Things to do nearby Cherry Tree Cottage
Papcastle is a small village just outside of the pretty town of Cockermouth. Its name is said to mean “the Roman fort inhibited by a hermit”! Even now, there is evidence of the villages Roman heritage: the remains of the fort of Derventio were designated an ancient monument in 1992 and a more recent archaeological dig found a watermill, several bathhouse phases and the remains of the old bridge!
Cockermouth is a popular Georgian town that retains a lot of charm with narrow backstreets, riverside walks, and lots of independent shops. There is also an auction house, a Sainsbury’s supermarket, a butcher, and plenty of eateries in the town. During the day you can take a tour of the Jennings Brewery, finishing of with a tasting. Or why not head to Wordsworth House? Cockermouth is the birthplace of the famous Lakeland poet, William Wordsworth, and his childhood home is now a museum open to the public. Learn from the cook how to make the food the Wordsworth’s would have eaten, find out how they would have dressed, and explore the riverside garden. In the evenings and throughout the day, the Kirkgate Arts Centre has an extensive programme of activities, film, theatre, and music.
Bassenthwaite Lake is one of the largest lakes in the Lake District and forms part of a wetland nature reserve. It is a particularly tranquil part of north Lakeland with Skiddaw towering above it. Members of Bassenthwaite Sailing Club are the only ones allowed to launch boats on the lake, so you can be sure of a tranquil setting. The lake contains salmon, trout, pike, perch, minnow, dace, ruffe, eel, and roach. You can obtain a fishing license at the Tourist Information and Post Office in nearby Keswick.
Whinlatter Forest Park rises above the lake: it has a visitor centre and tearoom perched high in the woods with a delightful veranda that is frequented by bird. You could spend the whole day here; there is a Go Ape! high ropes course, play areas, forest trails (for cycling and walking) suitable for all abilities and ages, and Segway tours. There are also purpose-built mountain bike routes. Bikes can be hired in the forest or in Keswick where there are two bike shops.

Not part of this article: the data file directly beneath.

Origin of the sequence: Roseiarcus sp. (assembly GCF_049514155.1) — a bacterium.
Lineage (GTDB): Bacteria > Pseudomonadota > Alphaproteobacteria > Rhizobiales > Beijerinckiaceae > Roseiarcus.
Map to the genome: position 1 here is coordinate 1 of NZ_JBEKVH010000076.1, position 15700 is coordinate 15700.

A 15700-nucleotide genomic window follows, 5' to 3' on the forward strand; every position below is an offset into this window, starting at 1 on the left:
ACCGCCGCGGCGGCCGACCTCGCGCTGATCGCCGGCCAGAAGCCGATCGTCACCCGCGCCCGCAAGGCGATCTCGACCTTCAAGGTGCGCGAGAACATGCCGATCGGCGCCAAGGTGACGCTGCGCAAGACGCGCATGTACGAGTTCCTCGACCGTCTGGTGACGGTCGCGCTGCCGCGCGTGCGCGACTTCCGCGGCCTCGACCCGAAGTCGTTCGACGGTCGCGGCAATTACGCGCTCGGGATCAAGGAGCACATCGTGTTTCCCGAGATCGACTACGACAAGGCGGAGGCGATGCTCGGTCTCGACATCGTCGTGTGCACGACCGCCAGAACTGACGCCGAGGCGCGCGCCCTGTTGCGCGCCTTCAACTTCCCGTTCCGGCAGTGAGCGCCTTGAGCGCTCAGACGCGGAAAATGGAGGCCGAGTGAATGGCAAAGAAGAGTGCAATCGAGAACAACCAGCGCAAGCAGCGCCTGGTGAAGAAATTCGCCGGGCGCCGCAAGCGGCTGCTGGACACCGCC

If you prefer your road cycling, you can take on the challenging route up the Whinlatter Pass and onto Honister. But these routes are only for the very experienced and the very fit! Off-roaders can also take on the challenge of Skiddaw, which has several routes to the summit, though you may have to shoulder your bike from some of the scrambles!
St Bega’s Church is a tiny church near the shores of Bassenthwaite Lake. St Bega was the daughter of a seventh century Irish Chieftain. She fled Ireland to avoid marriage to a Norse Prince and landed at St Bees on the Cumbrian coast. It is though that this quaint little church is located on the site where she resided and was eventually buried. Melvyn Bragg retells her story in his book "Credo".
The church is found in the grounds of lovely Mirehouse. This family-run historic house has strong literary connections. Alfred, Lord Tennyson wrote his famous poem, Morte d’Arthur, whilst staying there. It is open to the public and holds portraits and manuscripts of three poet laureates. As well as that, it boasts four adventure playgrounds, a wild flower meadow, a heather maze, and woodland walks.
The Lakes Distillery offers tours, tastings, a bistro and a shop. You can even meet the resident alpacas! If that’s not enough for you animal lovers, head next door to the Lake District Wildlife Park where you can see monkeys, zebra, otters, snakes and many other interesting creatures. You can even spend the day as a zookeeper! The park also includes bird displays, a good café serving tasty food, and a gift shop.
Bassenthwaite Village has a lovely pub, The Sun Inn, a charming 17th century farmhouse. The dog-friendly eatery is popular with both locals and visitors alike and serves a good selection of tasty food for both lunch and dinner.
Keswick is a short drive or bus journey away. This popular market town has shops, cafés, restaurants, pubs and a thriving Theatre (guests with Sally’s Cottages can purchase discounted tickets!), as well as the lovely lake if Derwentwater, surrounded by incredible mountain scenery. There are also several galleries and museums, including the Pencil Museum. In Hope Park there is a pitch and putt golf course, crazy golf, and remote controlled boats that you can sail on a mini replica of Derwentwater!
Loweswater, Buttermere, and Crummock water are a short drive away from Papcastle. These three quiet lakes remain relatively undiscovered and are a haven if you want to get away from the better-known areas of the northern Lake District. Here you can take lovely waterside walks, discover hidden waterfalls, explore ancient woodlands, and, in May, walk amongst a vibrant show of bluebells. If the fells are more to your liking, there are plenty challenges here, including Alfred Wainwright’s favourite, Haystacks.
For a change of scene, head in the opposite direction to meet the coast. With the Solway Coast Area of Outstanding Natural Beauty, quaint seaside villages like Silloth and Allonby, and long, sandy beaches, you may not want to leave!